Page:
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Can you speak Cajun?

You’re gonna want to know some Cajun terms if you would like give it a try. Get up to speed with the glossary below. Once you’re feeling good, go find Robert and take a stab at it.

Années passées [a-nee pass-ay]

Years gone by.

Bayou [bi-yoo]

A slow moving stream.

Beaucoup (boh-KOO)

French for a lot.

Beignet [bin-yay]

A fried square French donut coated with powdered sugar.

Bon ami [bon ah-mee]

Good friend.

Boolye

Bright light used to blind prey while hunting.

Bourre’ [boo-ray]

A trick-taking gambling card game primarily played in Acadiana.

Buster

A crab that has recently shed its shell – a soft shell crab.

Ca c’est bon!

It’s GOOD!

Camp

A vacation home.

Catch me

“Get for me” or “Bring to me.”

chere (shaa, with an a as in cat)

French for dear: used by Cajuns, with their own distinctive pronunciation, as a term of endearment.

Come see

A verbal command, instructing or request asking someone to come near to “check this out.” A command to “come here.”

Crabbing

When Cajuns go crabbing, they try to lure a crab out of its mud hole with a piece of bacon or other bait tied to the end of a string.

Crawfish

“Mudbug” – Crustacean served boiled or fried.

Étouffée [ay too fay]

Smothered seafood, Cajun stew.

Fais Do-Do (fay doh-doh)

The French term literally means to “make sleep,” but in the Cajun culture, a fais do-do is a big party where dancing and festivities last long into the night. Babies sleep in a back room so their parents don’t have to leave early.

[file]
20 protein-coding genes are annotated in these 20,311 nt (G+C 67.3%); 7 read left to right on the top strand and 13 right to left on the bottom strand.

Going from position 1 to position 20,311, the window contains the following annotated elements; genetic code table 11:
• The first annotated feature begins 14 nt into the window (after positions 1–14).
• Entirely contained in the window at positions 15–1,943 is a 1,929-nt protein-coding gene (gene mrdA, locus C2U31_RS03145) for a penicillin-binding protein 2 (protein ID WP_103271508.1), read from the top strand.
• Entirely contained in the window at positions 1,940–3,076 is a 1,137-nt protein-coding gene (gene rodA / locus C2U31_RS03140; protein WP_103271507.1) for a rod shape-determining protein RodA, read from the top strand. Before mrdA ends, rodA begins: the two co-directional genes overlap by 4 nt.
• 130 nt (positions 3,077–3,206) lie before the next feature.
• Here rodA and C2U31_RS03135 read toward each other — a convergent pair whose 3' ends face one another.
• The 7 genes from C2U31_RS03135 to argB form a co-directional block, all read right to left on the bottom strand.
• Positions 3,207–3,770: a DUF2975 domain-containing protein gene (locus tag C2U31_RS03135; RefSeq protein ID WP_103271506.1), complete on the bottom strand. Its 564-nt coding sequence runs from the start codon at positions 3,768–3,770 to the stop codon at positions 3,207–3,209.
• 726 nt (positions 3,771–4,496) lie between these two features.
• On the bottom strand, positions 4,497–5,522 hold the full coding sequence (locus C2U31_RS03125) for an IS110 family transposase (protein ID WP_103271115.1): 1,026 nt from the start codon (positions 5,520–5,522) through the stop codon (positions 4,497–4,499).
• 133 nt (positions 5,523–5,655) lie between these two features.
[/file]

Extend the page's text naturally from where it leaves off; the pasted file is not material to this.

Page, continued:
Fifolet [fee fo lay]

According to Cajun folklore, it is a bright light seen in swamp areas that is said to misdirect or disorient those who try to follow it as a perceived point of safety.

Gris-Gris

A spell using physical items, like a charm or talisman.

Gumbo

African word for okra, which is used as a thickening agent in a dark stew of seafood or meat, served over rice.

Jambalaya [jum-buh-ly-ah]

Well-seasoned mixture of rice, meat and vegetables cooked in one pot.

King Cake

Circular yeast cake decorated with purple, yellow and green sugars and containing a plastic baby (to represent baby Jesus) served throughout the Mardi Gras season. The person who gets the baby provides the next king cake.

Laissez les bon temps rouler! [lay-zay lay bon tom roo-lay]

Let the good times roll!

Lutin [loo-tan]

According to Cajun folklore, it is the spirit of a baby who died before it was baptized and engages in mischievous trick and pranks on the living.

Make a Grocery Bill

Go shopping.

Mardi Gras [mar-dee graw]

Fat Tuesday, the season that begins the twelfth night after Christmas and ends the day before Lent

Me

“Me” is often used as a secondary possessive to reinforce the primary possessive noun. E.g., “I’m gone to town, me” – meaning “I’m going to town.”

Nanny

Godmother.

Parish

A political division resembling counties in other states. Louisiana is the only state with parishes (dating back to Napoleon and a strong Catholic influence).

Pa-ran [pah-ran]

Godfather.

Pirogue [pee row]

A small, canoe-like boat.

Po po

The police.

Pshaw

“ain’t nuttin’ to it!”

Pope yaire

Butterfly shrimp nets.

Push/Pushing

The process of a shrimp boat navigating up and down a bayou or waterway with its nets dropped into the water.

Rougarou [roo-gah-roo]

According to Cajun legend, it is a creature that physically transforms from a man into a wolf or dog or even a bird.

Rougarouin’

Getting into trouble; causing trouble.

Roux [roo]

A classic Cajun concoction made by blending oil and flour and cooking them together. Used in Cajun Gumbo, stews, fricassees, etc.

Sauce piquante [saws pee-kaw(n)]

Tomato base; rich stew.

Skiff

Small boat for crabbing or shrimping.

Who dat?

Who is that? Who goes there?